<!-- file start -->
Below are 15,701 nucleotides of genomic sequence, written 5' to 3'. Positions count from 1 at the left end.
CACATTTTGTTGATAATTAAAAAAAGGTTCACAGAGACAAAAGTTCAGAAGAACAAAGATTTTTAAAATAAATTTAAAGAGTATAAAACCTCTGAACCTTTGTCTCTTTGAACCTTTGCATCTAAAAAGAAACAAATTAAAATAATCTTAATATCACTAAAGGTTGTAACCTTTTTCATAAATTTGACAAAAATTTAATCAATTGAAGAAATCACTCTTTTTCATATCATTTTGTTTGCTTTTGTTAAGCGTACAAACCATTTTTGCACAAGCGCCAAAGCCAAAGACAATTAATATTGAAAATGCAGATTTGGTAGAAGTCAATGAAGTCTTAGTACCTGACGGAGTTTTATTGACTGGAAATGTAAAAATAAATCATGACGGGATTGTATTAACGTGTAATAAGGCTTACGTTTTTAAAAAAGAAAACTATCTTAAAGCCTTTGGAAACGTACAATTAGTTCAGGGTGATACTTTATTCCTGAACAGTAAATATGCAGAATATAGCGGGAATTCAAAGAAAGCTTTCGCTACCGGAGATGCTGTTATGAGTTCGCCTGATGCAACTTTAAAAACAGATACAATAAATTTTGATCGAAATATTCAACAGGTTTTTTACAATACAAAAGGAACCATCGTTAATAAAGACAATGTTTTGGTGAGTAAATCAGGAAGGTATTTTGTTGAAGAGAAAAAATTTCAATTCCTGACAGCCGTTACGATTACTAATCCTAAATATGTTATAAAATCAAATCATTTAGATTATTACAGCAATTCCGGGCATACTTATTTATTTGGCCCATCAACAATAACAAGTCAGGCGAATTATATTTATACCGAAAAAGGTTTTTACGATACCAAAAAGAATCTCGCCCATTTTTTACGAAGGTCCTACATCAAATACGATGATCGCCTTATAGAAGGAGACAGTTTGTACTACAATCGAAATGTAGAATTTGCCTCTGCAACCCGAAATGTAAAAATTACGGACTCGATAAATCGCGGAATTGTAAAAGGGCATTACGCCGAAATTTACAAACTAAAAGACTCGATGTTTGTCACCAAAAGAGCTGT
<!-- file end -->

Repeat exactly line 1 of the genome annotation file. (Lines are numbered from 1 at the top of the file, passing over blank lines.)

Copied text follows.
Below are 15,701 nucleotides of genomic sequence, written 5' to 3'. Positions count from 1 at the left end.